Duane Huelsmann, deputy security director for the TSA, overseeing screening operations across the state of Missouri
Duane Huelsmann grew up near Lambert International Airport, and he watched planes soar and land. He was even in one once, when his soccer team flew to Amsterdam. And at eighteen, just as he was starting college, he got a job as a ramp agent, loading and unloading baggage for a regional airline. Soon that airline was bought by Trans States Airlines, and in a few years, he wound up director of ground operations, overseeing customer service, ticketing, baggage handling, “anything to do with handling an airplane, below wing or above wing.” After 9/11, when the Transportation Security Administration was created, he shifted to security. Huelsmann opened federal screening operations at two terminals at JFK and one at Raleigh-Durham, then came home to St. Louis to do the same here. As deputy security director for the TSA, he now oversees screening operations across the state of Missouri.
What made you want to learn security?
When 9/11 happened, I was in Champaign, Illinois, and the TV in my hotel room wasn’t working. I went downstairs to breakfast, looked up, and saw one of the towers smoking. I had worked at JFK quite a bit, and I’d see those towers every single day. Planes always took off toward the towers and then banked left, and if you were on the right side, you could see them from the air…. Just like that, the tower was gone. It was terrible. I wanted to be part of something that would elevate the security of the industry.
What did you have to master?
All the procedural requirements, from the ground up. How to use a metal detector, how to wand people, how to pat them down. How to handle customers. How to sample different shoes or bags and understand what the alarm would mean if it went off and what the protocol was for resolving it. How to interpret X-ray images—now, with video games, there’s more aptitude for it, but you really had to learn how to get the best view.
Working at a checkpoint has to be stressful. What was the fun part?
Seeing and interacting with so many people. I can’t tell you how many times Ozzie Smith went through. You might be surprised how many celebrities there are that you just might not recognize. It takes a second because they’re out of their element.
What are the biggest security issues?
Just the innocence of things, where they aren’t quite paying attention and they have something in their pocket that ninety-nine times out of a hundred wouldn’t be there, had they just thought ahead. “Sir, do you have anything in your pockets?” “No, I sure don’t.” “Well, I’m running this detector, you sure there’s nothing?” “No, no.” And then you pull out something that could be prohibited or embarrassing, and they are really humble about it: “Oh, gosh, I can’t believe I left that there!”
You might be surprised how many celebrities there are that you just might not recognize. It takes a second because they’re out of their element.
You sure they are not just feigning innocence?
Nearly always, I think it’s genuine. We have situations where we will say, “Sir, is there anything in your bag we might want to be concerned with?” and they will say, “Absolutely not.” “Well, I’m thinking there might be.” And their eyes get as big as they could possibly get. Inevitably, it’s a gun. I really believe they didn’t even think about it being in there. They carry that bag all the time. As many guns as we get, I can’t imagine people intentionally try to bring them through. For me, a gun would be unique, and I’d be aware, but I have friends who hunt, and they have guns, and they’re used to them.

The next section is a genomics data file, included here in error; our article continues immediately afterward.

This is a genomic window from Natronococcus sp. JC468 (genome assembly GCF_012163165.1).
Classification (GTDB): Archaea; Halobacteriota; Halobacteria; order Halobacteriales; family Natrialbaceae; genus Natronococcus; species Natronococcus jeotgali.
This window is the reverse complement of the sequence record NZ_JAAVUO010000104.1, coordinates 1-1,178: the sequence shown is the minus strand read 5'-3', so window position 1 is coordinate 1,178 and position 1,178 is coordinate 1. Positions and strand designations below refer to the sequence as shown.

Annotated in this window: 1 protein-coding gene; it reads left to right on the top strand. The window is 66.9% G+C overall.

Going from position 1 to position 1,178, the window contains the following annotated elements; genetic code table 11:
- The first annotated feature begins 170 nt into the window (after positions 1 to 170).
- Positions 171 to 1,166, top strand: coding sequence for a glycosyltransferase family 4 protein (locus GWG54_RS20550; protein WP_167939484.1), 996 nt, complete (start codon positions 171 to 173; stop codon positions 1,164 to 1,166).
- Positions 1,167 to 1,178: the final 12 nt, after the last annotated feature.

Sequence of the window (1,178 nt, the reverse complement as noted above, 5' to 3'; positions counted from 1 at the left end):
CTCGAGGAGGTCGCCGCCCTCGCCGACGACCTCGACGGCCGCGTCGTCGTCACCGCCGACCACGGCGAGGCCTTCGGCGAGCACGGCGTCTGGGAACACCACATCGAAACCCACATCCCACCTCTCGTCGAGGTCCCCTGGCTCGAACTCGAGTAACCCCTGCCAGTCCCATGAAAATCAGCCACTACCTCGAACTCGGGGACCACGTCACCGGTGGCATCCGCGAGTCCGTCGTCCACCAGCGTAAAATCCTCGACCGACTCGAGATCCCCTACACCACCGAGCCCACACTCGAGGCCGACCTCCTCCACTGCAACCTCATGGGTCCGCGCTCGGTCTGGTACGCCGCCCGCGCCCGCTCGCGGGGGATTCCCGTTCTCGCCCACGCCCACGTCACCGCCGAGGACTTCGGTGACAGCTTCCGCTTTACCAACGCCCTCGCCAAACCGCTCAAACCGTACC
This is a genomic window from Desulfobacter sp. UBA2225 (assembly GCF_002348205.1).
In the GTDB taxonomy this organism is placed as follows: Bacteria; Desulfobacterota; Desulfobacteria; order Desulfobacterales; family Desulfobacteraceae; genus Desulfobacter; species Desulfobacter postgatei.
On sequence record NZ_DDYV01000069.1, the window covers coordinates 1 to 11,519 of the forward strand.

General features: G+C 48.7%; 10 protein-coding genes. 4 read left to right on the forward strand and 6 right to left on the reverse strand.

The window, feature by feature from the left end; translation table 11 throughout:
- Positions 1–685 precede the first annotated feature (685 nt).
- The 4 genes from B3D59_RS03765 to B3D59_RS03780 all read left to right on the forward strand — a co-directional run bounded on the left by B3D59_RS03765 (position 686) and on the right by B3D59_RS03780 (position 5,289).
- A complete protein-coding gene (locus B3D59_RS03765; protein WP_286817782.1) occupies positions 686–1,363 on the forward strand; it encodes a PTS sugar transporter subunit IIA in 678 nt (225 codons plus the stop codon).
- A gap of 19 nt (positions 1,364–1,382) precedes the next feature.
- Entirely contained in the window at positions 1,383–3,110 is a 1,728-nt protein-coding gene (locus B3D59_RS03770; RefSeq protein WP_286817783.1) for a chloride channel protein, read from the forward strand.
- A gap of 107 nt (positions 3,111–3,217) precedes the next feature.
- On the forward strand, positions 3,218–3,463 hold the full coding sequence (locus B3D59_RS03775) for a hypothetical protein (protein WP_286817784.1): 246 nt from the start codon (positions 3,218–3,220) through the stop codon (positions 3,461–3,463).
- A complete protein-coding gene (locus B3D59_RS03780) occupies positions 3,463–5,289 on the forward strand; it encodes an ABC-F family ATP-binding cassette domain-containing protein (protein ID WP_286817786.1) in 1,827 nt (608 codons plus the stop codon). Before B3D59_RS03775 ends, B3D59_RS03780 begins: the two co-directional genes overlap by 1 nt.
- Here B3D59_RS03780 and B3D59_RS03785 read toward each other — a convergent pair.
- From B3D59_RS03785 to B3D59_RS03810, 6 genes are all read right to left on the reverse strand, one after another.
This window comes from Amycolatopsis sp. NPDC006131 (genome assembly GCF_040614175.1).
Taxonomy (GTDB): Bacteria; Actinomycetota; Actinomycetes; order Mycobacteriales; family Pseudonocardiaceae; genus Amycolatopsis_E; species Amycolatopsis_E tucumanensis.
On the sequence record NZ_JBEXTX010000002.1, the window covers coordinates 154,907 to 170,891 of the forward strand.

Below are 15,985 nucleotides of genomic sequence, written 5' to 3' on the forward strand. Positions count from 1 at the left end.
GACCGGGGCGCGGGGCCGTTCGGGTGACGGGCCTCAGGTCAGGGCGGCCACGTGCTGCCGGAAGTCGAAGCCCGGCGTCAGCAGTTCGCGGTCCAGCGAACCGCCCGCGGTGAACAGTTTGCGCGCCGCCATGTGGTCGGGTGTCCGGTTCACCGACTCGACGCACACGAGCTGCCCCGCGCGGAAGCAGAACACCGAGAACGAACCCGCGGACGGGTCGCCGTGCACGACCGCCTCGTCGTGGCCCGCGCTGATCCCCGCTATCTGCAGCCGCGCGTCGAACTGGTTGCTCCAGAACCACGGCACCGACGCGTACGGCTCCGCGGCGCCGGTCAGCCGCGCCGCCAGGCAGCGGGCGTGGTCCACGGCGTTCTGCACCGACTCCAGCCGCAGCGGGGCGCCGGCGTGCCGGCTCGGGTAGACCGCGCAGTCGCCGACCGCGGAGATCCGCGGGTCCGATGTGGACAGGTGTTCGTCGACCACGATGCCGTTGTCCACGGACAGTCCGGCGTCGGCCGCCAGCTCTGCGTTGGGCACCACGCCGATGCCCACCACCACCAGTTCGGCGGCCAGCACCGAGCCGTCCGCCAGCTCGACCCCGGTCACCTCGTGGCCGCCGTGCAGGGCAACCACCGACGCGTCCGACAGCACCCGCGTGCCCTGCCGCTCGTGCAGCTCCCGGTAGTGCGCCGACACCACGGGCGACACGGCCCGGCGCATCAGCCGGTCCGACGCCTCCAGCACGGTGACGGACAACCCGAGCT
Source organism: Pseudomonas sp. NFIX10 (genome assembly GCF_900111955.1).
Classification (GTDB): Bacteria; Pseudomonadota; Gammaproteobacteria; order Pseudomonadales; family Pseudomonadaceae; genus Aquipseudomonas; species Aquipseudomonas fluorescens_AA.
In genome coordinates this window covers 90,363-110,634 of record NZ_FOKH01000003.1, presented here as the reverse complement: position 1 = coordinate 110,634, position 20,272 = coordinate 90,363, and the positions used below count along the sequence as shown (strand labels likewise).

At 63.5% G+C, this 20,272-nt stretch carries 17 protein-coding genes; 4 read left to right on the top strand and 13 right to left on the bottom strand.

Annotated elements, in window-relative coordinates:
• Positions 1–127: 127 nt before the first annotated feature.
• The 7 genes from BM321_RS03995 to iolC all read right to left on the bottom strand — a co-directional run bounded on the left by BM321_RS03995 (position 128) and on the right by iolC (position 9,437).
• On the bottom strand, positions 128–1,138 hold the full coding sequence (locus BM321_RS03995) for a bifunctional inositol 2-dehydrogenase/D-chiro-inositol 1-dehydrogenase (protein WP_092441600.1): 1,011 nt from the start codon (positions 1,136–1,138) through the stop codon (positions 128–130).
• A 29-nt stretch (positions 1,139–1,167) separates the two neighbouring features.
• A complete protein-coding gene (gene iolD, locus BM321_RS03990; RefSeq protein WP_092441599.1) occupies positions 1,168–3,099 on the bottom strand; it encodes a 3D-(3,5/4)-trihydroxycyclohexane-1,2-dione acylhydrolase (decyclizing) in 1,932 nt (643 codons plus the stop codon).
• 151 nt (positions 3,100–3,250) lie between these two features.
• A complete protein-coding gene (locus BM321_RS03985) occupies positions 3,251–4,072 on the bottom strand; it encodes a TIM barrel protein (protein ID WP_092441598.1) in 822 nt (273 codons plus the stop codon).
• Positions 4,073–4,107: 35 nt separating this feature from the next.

How do you know when to be suspicious?
We have training that illustrates different types of behaviors, and we are taught how to recognize those. A lot of times it’s just nervousness; you can tell they’re really uncomfortable. And again, that doesn’t mean anybody’s done anything wrong. Or we have people sometimes that are doing things that we might not be concerned about from a security perspective—they might have a little marijuana in their bag, for example. If we notice it, we do have to notify the police.
What rules do passengers keep forgetting?
The 3-1-1 rule, where you can take liquids, aerosols, and gels, but they have to be 3.4 ounces and fit in a quart-sized bag. Somebody will throw a big bottle of water in the side of their backpack.
What was your first security job?
When I came to St. Louis, I supervised the C checkpoint, a very, very busy checkpoint, particularly in the morning. I asked if I could have that operation because it was going to be the busiest, and I like to stay busy and work hard. It was really, really crazy—it was great! And I performed well enough that my boss promoted me to manager. I oversaw the checkpoint and handled a lot of projects. We installed baggage screening equipment in the lobby. Passengers would come to us, and we would process the bags through that equipment and then give them to the airline representative. It was effective, but it was brutally inefficient. There had to be a better way.
So you found one?
In 2012, there was a $42 million baggage project that aligned the systems in Terminals 1 and 2. Now, our officers are in a remote location, so when the baggage goes through our equipment, the images are sent to them, and they can determine if it’s a threat or a clear bag. If it’s a threat bag, it gets kicked onto a different belt and goes straight to our screening area. That was implemented in 2014, and we still use it but keep upgrading. The Kansas City airport has a new terminal going up, and it will use the same equipment.
How often does baggage get kicked over to the screening area?
Routinely. People might not have realized that they are carrying what is actually hazardous material. In serious cases, we might have to get the passenger and the airline involved, but most of them, we are able to resolve. There’s something that is a possible threat, and we just want to make sure that it is safe. There are guns—are they packaged properly? Are they unloaded?